Truck accidents are very different from most typical passenger-vehicle collisions. Multiple parties are often associated with one commercial truck, which will all try to distance themselves from assuming liability.

Victims of truck accidents are often unfamiliar with the trucking industry and might be confused as to how to proceed with filing an insurance claim. It is important you follow these steps when dealing with the aftermath of a truck accident.

You should remember that the parties and insurance companies involved in a truck accident are not on your side. If you have been in a severe truck accident, you should only interact with a third-party after you have consulted with an experienced attorney.

What to Do at the Accident Scene

Immediately following the accident, you should make an effort to preserve any evidence and trace of the collision that may help to support your claim.

However, if you or a loved one is seriously injured, you should immediately seek medical attention. If and when it is safe to do so, take the following steps:

Contact Law Enforcement After the Crash

You should contact law enforcement as soon as possible. If anyone has been injured, inform the dispatcher that medical care needs to be sent along with the first responders.

The responding officer will create an accident report that should properly assess the collision and provide details as to who was involved and what caused the crash.

It may be in your best interest to request a copy of the accident report, which can be used as evidence for your claim.

You should be truthful and concise in any statement you make to a law enforcement officer. Only provide the facts as you know them and never speculate or admit fault regarding the accident.

Take Photographs

One of the easiest and most important pieces of evidence to obtain are photographs of the accident.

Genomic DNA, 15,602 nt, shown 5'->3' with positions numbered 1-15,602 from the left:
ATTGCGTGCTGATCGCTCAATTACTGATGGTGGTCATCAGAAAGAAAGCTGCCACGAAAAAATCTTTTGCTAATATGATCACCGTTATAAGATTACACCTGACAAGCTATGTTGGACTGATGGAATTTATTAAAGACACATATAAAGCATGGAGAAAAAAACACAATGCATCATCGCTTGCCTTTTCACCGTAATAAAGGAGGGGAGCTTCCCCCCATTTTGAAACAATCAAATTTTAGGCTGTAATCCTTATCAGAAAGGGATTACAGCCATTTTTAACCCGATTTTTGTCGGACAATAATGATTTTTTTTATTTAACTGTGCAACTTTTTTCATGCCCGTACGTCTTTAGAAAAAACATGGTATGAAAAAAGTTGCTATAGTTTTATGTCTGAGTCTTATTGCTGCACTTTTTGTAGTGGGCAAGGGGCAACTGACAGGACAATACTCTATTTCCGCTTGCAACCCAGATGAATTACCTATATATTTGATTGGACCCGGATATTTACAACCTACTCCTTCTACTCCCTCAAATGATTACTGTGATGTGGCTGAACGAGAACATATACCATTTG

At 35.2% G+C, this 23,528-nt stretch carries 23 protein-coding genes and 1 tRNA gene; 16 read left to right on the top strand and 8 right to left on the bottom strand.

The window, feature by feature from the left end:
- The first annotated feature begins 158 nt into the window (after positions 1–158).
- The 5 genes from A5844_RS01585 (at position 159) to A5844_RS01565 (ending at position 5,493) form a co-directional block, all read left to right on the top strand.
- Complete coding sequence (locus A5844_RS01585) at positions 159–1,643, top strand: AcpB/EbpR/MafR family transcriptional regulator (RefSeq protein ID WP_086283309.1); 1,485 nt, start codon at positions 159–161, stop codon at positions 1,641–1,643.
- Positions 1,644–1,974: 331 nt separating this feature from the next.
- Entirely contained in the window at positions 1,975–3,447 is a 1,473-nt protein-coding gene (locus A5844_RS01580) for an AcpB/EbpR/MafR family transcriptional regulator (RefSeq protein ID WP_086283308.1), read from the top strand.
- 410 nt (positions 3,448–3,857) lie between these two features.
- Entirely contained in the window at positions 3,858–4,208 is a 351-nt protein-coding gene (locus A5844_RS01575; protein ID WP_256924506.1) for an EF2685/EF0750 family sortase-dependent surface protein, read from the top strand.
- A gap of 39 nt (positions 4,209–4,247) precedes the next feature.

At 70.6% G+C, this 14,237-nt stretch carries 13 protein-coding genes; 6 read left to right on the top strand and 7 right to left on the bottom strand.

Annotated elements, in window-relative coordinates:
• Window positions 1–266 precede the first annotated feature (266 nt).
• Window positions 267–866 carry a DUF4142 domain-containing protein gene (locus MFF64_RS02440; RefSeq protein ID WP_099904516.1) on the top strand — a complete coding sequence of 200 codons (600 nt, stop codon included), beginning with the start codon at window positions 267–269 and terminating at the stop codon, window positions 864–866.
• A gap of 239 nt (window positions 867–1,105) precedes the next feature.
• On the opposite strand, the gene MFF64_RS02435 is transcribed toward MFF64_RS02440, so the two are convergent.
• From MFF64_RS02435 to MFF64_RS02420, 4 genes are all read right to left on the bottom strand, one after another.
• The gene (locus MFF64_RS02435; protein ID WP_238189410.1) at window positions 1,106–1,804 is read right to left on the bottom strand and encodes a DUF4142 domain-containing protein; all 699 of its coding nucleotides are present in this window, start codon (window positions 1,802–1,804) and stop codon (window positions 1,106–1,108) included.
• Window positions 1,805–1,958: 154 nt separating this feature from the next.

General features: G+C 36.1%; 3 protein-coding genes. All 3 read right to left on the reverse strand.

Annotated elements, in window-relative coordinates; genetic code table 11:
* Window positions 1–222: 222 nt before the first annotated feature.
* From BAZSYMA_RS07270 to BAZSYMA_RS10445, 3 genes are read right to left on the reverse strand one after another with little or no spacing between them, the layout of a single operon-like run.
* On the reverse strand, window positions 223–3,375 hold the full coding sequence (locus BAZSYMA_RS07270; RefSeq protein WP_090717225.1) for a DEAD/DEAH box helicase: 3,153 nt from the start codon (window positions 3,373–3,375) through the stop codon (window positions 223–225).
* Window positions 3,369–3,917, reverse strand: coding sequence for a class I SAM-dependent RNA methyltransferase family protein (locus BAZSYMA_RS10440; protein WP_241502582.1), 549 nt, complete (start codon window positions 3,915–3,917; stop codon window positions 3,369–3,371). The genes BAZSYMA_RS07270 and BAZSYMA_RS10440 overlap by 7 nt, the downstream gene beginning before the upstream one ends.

You can use your cellphone’s camera to take pictures of the vehicles and parties involved, as well as any traces of tires or debris on the road.

Some items you may want to photograph are:

  • The license number and tag of the truck and its trailer
  • Any identifying factors on the truck and trailer, such as company name or logo
  • Skid marks on the road that show the truck’s and your vehicles’ driving pattern
  • The tires of the truck and its trailer
  • All vehicles involved in the collision
  • Conditions of the road

You should not limit yourself to the number of pictures you take if you are able and uninjured. There are several factors you could photograph that may become an important piece of evidence in your claim.

Collect Information

As with any vehicle collision, you should exchange contact information with all parties involved. This should include the:

  • Truck driver’s name, address and contact information
  • Truck driver’s commercial driver’s license
  • Truck driver’s insurance information
  • Company’s name, details and contact information
  • Company’s insurance information